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‘Are you kidding me’: Australia Post’s bizarre request to staff

Lucy Dean
·4-min read
Pictured: Australia Post express post parcel. Image: Getty
Australia Post has asked workers to volunteer. Image: Getty

Australia Post staff have reportedly been asked to volunteer their time and vehicles to deliver parcels as Victoria’s lockdown triggers a record number of deliveries.

Australia Post on Tuesday recorded its busiest day ever, delivering 2.5 million parcels and letters. According to reports in The Sydney Morning Herald, Victorian workers have now been asked to volunteer to deliver parcels as it attempts to shift the huge backlog of deliveries. They will receive time in lieu and will be reimbursed for their vehicle costs.

The memo to staff said workers were needed to help with parcel pick-up services from Australia Post facilities in Brooklyn, Bayswater and Dandenong South.

"The work will involve minimal contact with others and you will be provided with personal protective equipment and training to ensure you are as safe and prepared to help your frontline teammates and our customers," the memo read.

The program is similar to the Christmas volunteer program which sees Australia Post call out to office workers for help amid the increase in packages.

“With Australia Post managing record parcel volumes – up 186 per cent in Victoria in the third week of August - at the same time as our workforce capacity is reduced due to Stage 4 restrictions, we’re doing all we can to help process and deliver the parcels that our customers want,” a spokesperson told Yahoo Finance.

“So far we’ve had around 200 of our Melbourne office based team members express interest to lend a hand to their front line colleagues to deliver for customers during one of our busiest periods ever, particularly in Victoria.”

The requests come as Australia Post executives await potential bonuses, despite having earlier in the year said they would not take the payments.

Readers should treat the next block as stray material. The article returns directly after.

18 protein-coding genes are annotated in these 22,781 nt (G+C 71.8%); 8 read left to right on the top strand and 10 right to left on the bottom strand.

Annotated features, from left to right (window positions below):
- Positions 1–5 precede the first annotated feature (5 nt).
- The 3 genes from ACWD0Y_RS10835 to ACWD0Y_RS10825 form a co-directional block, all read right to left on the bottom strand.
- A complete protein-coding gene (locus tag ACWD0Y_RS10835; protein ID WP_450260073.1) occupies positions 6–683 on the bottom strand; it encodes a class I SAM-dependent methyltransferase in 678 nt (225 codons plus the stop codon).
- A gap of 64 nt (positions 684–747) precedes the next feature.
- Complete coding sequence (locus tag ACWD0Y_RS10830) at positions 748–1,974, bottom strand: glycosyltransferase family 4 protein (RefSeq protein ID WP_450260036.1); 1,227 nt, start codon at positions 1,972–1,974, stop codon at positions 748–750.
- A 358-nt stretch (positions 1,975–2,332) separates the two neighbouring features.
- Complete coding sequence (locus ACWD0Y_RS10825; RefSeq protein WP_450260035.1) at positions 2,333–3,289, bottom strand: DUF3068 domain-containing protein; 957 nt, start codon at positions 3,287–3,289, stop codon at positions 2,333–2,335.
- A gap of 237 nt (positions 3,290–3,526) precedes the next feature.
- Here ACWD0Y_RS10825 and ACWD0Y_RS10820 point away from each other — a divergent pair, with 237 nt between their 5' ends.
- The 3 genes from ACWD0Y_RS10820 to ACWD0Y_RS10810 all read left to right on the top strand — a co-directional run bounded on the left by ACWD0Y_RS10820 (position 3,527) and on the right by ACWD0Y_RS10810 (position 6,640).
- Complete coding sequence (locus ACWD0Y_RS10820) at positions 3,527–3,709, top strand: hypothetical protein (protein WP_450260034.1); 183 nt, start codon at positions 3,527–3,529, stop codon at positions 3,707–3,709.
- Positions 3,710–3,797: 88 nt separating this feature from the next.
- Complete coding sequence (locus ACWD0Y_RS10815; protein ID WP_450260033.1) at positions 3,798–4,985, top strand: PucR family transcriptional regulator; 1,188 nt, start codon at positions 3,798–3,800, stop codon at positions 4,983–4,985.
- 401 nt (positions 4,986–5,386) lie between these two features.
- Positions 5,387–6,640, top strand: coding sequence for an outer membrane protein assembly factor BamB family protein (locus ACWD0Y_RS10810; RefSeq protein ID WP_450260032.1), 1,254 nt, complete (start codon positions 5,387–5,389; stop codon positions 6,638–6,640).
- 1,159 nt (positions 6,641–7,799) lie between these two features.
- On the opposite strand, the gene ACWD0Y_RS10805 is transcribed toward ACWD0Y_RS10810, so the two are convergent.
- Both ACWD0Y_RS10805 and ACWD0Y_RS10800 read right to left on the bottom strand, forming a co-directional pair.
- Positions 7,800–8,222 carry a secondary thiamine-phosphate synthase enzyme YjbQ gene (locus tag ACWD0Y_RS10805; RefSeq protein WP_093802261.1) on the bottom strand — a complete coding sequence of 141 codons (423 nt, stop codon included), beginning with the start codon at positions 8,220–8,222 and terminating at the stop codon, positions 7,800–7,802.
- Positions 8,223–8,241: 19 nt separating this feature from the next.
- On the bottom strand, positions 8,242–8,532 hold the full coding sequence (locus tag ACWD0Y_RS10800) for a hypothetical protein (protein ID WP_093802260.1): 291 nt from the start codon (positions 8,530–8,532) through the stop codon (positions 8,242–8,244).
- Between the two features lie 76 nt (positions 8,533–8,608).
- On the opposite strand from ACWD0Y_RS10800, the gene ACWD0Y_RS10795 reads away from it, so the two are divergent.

Australia Post CEO Christine Holgate told staff in March that senior executives would take 20 per cent pay cuts and waive their right to bonuses in light of the Covid-19 pandemic.

Holgate was paid $2.5 million last year, making her Australia’s highest-paid civil servant, while there are $7 million of bonuses on the line for the executive team.

Australia Post moved to every second day metro mail delivery until 30 June next year as it moves to cut costs.

However, in an interview with the ABC on Monday Holgate flagged that bonuses may still be paid as they have delivered a “fantastic result”.

"It's pretty black and white … the [executive team] has led our business through one of the most challenging periods," she said.

"I'm very proud of them. Whether they get paid a bonus or not, the board can decide."

Australia Post recorded a 7 per cent increase in full-year revenue to $7 billion with a profit before tax of $53.6 million.

‘Are you kidding me?’ Australians hit back

Shadow communications minister Michelle Rowland responded with shock to the news.

“Australia Post executives are considering paying themselves millions in bonuses, while simultaneously calling for volunteer delivery drivers. Are you kidding me?” she said.

Greens MP David Shoebridge said it showed that the Australia Post should be publicly owned.

“Asking for unpaid labor while unemployment is at record highs. While your senior executives are about to get $7 million in bonuses. The post is an essential public service that should be run as such not as a money making entity for a few,” he said.

Others queried why the Australia Post wouldn’t take on more staff.

“Isn’t the answer to hire more staff? Or are they trying to keep the numbers looking good for privatisation?” one person said.

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“Asking for free labour during a global pandemic while job agencies will soon go back to pressuring people to find work when there isn’t any, and when payments are about to go down. Australia Post is an example of somewhere that could easily hire people with that bonus money,” added another.

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